I started another flying Red-shoulder hawk. This one is flying directly over the viewer. I spent a lot of time going through two books by Brian K. Wheeler & William S. Clark. When I wasn’t hawk watching via bicycle along the railroad tracks. I’ve been trying to develop an illustrating style that better demonstrates texture and coloring. There are many intricate series of patterns in the feathers. Trying to replicate that is difficult.
A “throwback” from last December. A crow finds its nest has hatched a city. The crow has a sort of Audubon “wired” pose. As much as I enjoy working towards a “scientifically accurate” bird drawing. I find that its a lot of fun to just mess around and make a skyline where one isn’t.
Life is too short to be taken seriously, bird drawings included.
My two hollow birds of prey. I had a dream once with an Owl that turned into splinters. I think that’s the inspiration here. Pen and watercolor pencil.
I haven’t seen the neighborhood Barn owls in a while, but I did take a drawing of one to my friend’s bike shop where I suspect the owls live near.
Here’s a run through from the two weeks I spent on this Golden Eagle. From pencil to watercolor and pen final.
From where I’m sitting I can hear a barn owl screeching outside my window. Now there’s a language I’d love to learn. I can also see a sliver of the moon through a palm tree.
It’s Night time in California.
This will be a bibliography of sorts. It’s a proper thing to cite your sources. Here are some sources:
My father and his father. They both connected with the natural world the way many connect with a church. They showed me a lot of the natural world around the Midwest and Southern United States.
My Uncle Gary, for showing me how to catch birds in my mind and bring them to the page.
My sister, my original partner in crime, who has continuously egged me on to go further and be the best I can.
My mother, who taught me to share my findings with those around me and spread as much good as I can in my life.
My friends. They’re everywhere. All around the greater Chicago-land area and all over Illinois. All across the Midwest, the East coast and west into rocky mountain Colorado. The good folk in California, the boys (and girl) at the bike shop I work at in the Central coast. Those crazy kids up in Portland Or.
My family and friends can be found on every page I will ever fill with ink, color, or lead – that’s the only way I could have left my Midwest home to live in California.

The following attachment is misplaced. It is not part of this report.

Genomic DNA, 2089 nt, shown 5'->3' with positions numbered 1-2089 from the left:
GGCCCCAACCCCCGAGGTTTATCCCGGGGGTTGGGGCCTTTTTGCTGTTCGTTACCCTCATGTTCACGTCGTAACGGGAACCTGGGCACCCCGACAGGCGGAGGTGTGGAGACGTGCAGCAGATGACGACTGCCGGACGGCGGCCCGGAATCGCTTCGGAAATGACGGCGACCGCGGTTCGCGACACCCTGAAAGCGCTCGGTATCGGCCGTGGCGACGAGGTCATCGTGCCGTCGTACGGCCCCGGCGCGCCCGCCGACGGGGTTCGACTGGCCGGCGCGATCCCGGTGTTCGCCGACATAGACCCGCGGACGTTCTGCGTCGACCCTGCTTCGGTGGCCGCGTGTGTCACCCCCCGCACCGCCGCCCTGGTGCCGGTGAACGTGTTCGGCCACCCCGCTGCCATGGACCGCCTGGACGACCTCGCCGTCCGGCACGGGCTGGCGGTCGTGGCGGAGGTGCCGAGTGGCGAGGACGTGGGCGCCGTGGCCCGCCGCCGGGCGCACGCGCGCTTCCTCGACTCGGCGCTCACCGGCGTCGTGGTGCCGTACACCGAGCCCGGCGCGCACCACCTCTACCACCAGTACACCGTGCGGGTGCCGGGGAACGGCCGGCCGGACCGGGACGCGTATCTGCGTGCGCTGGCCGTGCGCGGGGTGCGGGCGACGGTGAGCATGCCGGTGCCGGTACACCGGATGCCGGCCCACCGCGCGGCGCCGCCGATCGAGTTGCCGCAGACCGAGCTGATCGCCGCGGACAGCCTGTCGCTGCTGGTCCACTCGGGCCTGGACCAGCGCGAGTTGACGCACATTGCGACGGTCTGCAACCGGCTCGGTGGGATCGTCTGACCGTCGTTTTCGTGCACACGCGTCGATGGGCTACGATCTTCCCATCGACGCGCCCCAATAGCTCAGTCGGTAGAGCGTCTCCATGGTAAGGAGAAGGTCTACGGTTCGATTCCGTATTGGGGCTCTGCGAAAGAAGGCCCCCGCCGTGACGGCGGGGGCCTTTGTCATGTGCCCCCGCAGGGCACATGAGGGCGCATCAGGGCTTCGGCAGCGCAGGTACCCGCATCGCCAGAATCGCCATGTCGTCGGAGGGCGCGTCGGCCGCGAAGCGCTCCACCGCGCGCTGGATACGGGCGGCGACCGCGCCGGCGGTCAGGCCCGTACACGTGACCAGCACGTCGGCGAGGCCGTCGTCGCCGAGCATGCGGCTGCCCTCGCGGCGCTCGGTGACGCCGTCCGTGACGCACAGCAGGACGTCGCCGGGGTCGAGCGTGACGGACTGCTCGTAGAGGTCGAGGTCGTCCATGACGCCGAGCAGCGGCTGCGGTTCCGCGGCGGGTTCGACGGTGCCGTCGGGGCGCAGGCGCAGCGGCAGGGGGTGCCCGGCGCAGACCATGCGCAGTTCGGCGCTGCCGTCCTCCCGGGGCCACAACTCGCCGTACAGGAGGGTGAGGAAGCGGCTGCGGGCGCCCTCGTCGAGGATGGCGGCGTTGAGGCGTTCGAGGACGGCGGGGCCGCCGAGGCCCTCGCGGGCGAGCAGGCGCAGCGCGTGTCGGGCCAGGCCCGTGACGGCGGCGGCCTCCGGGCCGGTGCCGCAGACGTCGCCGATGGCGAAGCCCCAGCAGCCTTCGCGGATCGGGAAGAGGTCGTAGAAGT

These “sources” are all greater to me than any page in any book
However, that doesn’t mean books aren’t important to me. Aside from the writings of Harrison, Brautigan, and Hemingway, here are some very influential books that have fueled my art and my heart. If you are interested in learning about the many birds of North America check these out.
1. Birds of Prey of the West Field Guide
Stan Tekiela. Adventure Publications, 2011.
2. Stokes: Field Guide to Warblers
Donald and Lillian Stokes. Little, Brown and Company, 2004.
3. A Photographic Guide to North American Raptors
Brian K. Wheeler and William S. Clark. Princeton University Press, 1995.
4. National Audubon Society: The Sibley Guide to Birds
David Allen Sibley. Alfred A. Knopf Incorporated, 2000.
5. The Warbler Guide
Brian K. Wheeler and William S. Clark. Princeton University Press, 2013.
6. A Guide to Field Identification: Birds of North America
Chandler S. Robbins, Bertel Bruun, Herbert S. Zim, Ph.D., and Arthur Singer. Golden Press, New York, 1966.
7. Hawks from Every Angle
Jerry Liguori. Princeton University Press, 2005.
8. Peterson Field Guides: Hawks of North America, 2nd edition
William S. Clark and Brian K. Wheeler. Houghton Mifflin, 2001.
9. A Pocket Guide to Birds
Allan D. Cruickshank. Washington Square Press, 1953.
10. A Golden Guide: Birds
Herbert S. Zim, Ph.D. Western Publishing Company, 1949.
11. Book of North American Birds
Reader’s Digest, 1990.
12. Audubon’s Wildlife
Edwin Way Teale. Viking Press, 1964.
For a few years now I’ve lived next to a train station that’s a stop between San Francisco and L.A. I have a sleepy connection with the idling diesels up the hill on the tracks – at night they rattle my window and bring me peace.
When the train leaves it’s like a song cut short waking me up, but the distant sound of the diesel rolling out of town with its whistle blowing into the surrounding hills puts me right back at rest.